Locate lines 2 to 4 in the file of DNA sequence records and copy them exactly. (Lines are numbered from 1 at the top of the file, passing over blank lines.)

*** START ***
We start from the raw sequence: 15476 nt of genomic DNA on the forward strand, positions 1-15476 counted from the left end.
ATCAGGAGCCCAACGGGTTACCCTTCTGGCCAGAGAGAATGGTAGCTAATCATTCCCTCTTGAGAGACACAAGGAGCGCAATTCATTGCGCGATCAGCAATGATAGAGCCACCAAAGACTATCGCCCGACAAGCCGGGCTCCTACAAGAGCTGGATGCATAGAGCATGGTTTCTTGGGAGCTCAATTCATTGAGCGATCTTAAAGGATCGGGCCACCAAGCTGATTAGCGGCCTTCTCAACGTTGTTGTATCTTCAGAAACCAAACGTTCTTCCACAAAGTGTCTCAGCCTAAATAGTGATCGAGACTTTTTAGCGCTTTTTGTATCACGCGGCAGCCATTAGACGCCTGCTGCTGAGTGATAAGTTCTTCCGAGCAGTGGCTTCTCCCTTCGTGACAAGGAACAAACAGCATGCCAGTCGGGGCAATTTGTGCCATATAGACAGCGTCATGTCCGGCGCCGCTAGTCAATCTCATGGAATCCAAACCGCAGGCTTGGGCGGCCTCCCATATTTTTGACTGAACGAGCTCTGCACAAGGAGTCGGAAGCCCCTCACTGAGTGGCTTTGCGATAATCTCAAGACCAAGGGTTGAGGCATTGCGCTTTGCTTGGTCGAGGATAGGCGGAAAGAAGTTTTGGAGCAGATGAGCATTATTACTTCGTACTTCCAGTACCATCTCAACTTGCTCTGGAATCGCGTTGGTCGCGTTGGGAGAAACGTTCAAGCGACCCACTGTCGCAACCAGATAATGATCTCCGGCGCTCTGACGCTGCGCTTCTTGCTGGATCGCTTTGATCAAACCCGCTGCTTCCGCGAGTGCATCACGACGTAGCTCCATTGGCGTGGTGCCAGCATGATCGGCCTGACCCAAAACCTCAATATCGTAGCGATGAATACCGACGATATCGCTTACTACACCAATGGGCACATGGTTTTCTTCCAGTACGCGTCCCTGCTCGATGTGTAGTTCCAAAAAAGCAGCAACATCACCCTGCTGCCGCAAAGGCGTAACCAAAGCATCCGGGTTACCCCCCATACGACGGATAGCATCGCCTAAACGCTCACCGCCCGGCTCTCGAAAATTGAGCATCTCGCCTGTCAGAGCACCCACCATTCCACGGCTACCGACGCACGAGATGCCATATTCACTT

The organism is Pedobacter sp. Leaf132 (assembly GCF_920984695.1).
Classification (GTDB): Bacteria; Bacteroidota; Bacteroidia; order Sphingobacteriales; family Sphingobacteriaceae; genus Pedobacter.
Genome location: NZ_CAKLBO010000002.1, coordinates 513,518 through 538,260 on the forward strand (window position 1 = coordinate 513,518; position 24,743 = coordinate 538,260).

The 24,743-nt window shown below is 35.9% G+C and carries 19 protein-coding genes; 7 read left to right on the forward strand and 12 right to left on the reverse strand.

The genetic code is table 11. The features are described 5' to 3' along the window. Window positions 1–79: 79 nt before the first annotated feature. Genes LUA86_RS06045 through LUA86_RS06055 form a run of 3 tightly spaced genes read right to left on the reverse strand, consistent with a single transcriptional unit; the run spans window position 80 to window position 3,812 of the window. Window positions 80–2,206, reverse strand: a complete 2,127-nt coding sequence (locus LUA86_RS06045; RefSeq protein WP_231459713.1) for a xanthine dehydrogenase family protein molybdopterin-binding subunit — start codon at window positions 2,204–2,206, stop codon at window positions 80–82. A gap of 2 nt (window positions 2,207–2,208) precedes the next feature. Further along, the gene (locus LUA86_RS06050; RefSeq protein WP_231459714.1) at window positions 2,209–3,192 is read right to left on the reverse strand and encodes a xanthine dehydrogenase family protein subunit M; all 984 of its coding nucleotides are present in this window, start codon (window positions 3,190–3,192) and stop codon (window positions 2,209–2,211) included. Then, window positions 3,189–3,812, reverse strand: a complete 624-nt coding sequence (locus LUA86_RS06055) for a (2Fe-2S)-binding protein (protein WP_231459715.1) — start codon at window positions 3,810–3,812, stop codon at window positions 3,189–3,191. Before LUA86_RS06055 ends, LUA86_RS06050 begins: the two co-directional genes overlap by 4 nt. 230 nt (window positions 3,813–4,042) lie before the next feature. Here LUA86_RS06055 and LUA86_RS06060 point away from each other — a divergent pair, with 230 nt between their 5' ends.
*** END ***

ATCAGGAGCCCAACGGGTTACCCTTCTGGCCAGAGAGAATGGTAGCTAATCATTCCCTCTTGAGAGACACAAGGAGCGCAATTCATTGCGCGATCAGCAATGATAGAGCCACCAAAGACTATCGCCCGACAAGCCGGGCTCCTACAAGAGCTGGATGCATAGAGCATGGTTTCTTGGGAGCTCAATTCATTGAGCGATCTTAAAGGATCGGGCCACCAAGCTGATTAGCGGCCTTCTCAACGTTGTTGTATCTTCAGAAACCAAACGTTCTTCCACAAAGTGTCTCAGCCTAAATAGTGATCGAGACTTTTTAGCGCTTTTTGTATCACGCGGCAGCCATTAGACGCCTGCTGCTGAGTGATAAGTTCTTCCGAGCAGTGGCTTCTCCCTTCGTGACAAGGAACAAACAGCATGCCAGTCGGGGCAATTTGTGCCATATAGACAGCGTCATGTCCGGCGCCGCTAGTCAATCTCATGGAATCCAAACCGCAGGCTTGGGCGGCCTCCCATATTTTTGACTGAACGAGCTCTGCACAAGGAGTCGGAAGCCCCTCACTGAGTGGCTTTGCGATAATCTCAAGACCAAGGGTTGAGGCATTGCGCTTTGCTTGGTCGAGGATAGGCGGAAAGAAGTTTTGGAGCAGATGAGCATTATTACTTCGTACTTCCAGTACCATCTCAACTTGCTCTGGAATCGCGTTGGTCGCGTTGGGAGAAACGTTCAAGCGACCCACTGTCGCAACCAGATAATGATCTCCGGCGCTCTGACGCTGCGCTTCTTGCTGGATCGCTTTGATCAAACCCGCTGCTTCCGCGAGTGCATCACGACGTAGCTCCATTGGCGTGGTGCCAGCATGATCGGCCTGACCCAAAACCTCAATATCGTAGCGATGAATACCGACGATATCGCTTACTACACCAATGGGCACATGGTTTTCTTCCAGTACGCGTCCCTGCTCGATGTGTAGTTCCAAAAAAGCAGCAACATCACCCTGCTGCCGCAAAGGCGTAACCAAAGCATCCGGGTTACCCCCCATACGACGGATAGCATCGCCTAAACGCTCACCGCCCGGCTCTCGAAAATTGAGCATCTCGCCTGTCAGAGCACCCACCATTCCACGGCTACCGACGCACGAGATGCCATATTCACTT

The organism is Pedobacter sp. Leaf132 (assembly GCF_920984695.1).
Classification (GTDB): Bacteria; Bacteroidota; Bacteroidia; order Sphingobacteriales; family Sphingobacteriaceae; genus Pedobacter.